As far as respecting the human body is concerned, there is a pretty significant leap between, say, wearing heels and female genital mutilation (SFW, no photos)—a type of self-harm on which our attention and concern might be better spent. And as someone who was previously married to a verbally and emotionally abusive spouse, let me be very clear in assuring you that there is absolutely no—as in fucking zero—similarity between putting on high heels and regularly being devalued, manipulated, or intimidated by someone who claims to love you.

The most troubling part of your piece, though, comes in the moment that you narrow your definition so that “[f]eminism emphatically isn’t about making women feel comfortable about bad or harmful decisions or choices.” But what you’ve missed is that feminism is emphatically about no longer universally dictating what constitutes a “bad” or “harmful” decision for another woman.

In her book, Gender Communication Theories and Analyses, Charlotte Krolokke elaborates:

Third-wave feminism manifests itself in “grrl” rhetoric, which seeks to overcome the theoretical question of equity or difference and the political question of evolution or revolution, while it challenges the notion of “universal womanhood” and embraces ambiguity, diversity, and multiplicity in its transversal theory and politics.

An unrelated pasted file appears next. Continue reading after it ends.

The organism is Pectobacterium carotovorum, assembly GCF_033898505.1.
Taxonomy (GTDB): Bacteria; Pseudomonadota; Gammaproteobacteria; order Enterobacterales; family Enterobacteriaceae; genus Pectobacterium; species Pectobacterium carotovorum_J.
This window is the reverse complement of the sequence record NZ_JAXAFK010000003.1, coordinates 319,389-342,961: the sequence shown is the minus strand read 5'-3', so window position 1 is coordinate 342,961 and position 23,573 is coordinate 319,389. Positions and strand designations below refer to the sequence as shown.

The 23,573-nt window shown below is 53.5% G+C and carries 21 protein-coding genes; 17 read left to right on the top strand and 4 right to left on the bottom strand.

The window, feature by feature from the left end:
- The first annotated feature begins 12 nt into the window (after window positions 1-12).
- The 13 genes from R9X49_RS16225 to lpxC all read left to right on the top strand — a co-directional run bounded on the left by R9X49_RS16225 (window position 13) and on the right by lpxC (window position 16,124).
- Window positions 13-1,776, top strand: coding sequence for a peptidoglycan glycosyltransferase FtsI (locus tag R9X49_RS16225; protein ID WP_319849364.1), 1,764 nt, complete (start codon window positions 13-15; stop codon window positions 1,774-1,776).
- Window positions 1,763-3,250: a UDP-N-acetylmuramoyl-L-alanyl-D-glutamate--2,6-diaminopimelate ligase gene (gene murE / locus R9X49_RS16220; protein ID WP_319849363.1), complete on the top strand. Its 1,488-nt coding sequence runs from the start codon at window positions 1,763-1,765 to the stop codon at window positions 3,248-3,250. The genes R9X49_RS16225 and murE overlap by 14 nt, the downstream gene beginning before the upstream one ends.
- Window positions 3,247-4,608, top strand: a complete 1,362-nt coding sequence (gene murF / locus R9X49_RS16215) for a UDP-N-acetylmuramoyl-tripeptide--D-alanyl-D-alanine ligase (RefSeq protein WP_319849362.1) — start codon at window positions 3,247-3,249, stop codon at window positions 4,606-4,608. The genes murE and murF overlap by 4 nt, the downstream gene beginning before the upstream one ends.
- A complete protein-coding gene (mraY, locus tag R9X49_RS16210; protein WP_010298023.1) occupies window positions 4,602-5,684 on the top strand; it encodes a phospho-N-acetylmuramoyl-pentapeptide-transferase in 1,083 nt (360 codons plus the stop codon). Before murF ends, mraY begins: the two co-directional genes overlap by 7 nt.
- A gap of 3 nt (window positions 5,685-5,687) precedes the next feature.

This is the reason that it isn’t acceptable to revoke Alisa Valdes’ feminist card because it took her awhile to recognize her abusive relationship, why it isn’t acceptable to slut-shame Miley Cyrus or Danica Patrick because of what they are or aren’t wearing, why it isn’t acceptable to make a blanket statement positing that wearing heels is a stupid decision, to offer a battle rally that “fear of seeming judgmental” shouldn’t stand in the way of others being, well, super judgmental about a person’s wardrobe.

Here’s the cool and actually not at all annoying thing about feminism that your piece left out: Women get to practice it wearing whatever the fuck we want. I can identify as a feminist while wearing a flannel button-down or stilettos. I can call myself a feminist with glittered curls or a purple mohawk, while listening to Tori Amos or Taylor Swift or Ke$ha. I can be a feminist with a baby on my hip or while getting cozy in the kitchen baking cupcakes for my feminist boyfriend, and I can do it without narrow, divisive views like yours boxing me in with the static vision of what a “real” feminist looks like.